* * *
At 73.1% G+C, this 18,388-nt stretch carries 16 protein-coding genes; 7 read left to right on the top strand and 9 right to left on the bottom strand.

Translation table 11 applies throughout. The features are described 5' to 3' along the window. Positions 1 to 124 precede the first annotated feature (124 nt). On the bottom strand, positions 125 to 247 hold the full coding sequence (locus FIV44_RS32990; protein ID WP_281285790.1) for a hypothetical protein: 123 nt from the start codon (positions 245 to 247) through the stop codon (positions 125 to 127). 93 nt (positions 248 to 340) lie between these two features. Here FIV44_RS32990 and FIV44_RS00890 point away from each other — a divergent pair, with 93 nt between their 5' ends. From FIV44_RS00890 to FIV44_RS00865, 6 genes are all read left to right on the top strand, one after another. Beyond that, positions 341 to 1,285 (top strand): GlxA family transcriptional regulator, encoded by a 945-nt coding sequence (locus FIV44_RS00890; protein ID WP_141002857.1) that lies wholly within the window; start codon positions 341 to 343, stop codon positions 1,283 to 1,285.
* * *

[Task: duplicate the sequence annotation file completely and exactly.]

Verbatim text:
At 73.1% G+C, this 18,388-nt stretch carries 16 protein-coding genes; 7 read left to right on the top strand and 9 right to left on the bottom strand.

Translation table 11 applies throughout. The features are described 5' to 3' along the window. Positions 1 to 124 precede the first annotated feature (124 nt). On the bottom strand, positions 125 to 247 hold the full coding sequence (locus FIV44_RS32990; protein ID WP_281285790.1) for a hypothetical protein: 123 nt from the start codon (positions 245 to 247) through the stop codon (positions 125 to 127). 93 nt (positions 248 to 340) lie between these two features. Here FIV44_RS32990 and FIV44_RS00890 point away from each other — a divergent pair, with 93 nt between their 5' ends. From FIV44_RS00890 to FIV44_RS00865, 6 genes are all read left to right on the top strand, one after another. Beyond that, positions 341 to 1,285 (top strand): GlxA family transcriptional regulator, encoded by a 945-nt coding sequence (locus FIV44_RS00890; protein ID WP_141002857.1) that lies wholly within the window; start codon positions 341 to 343, stop codon positions 1,283 to 1,285.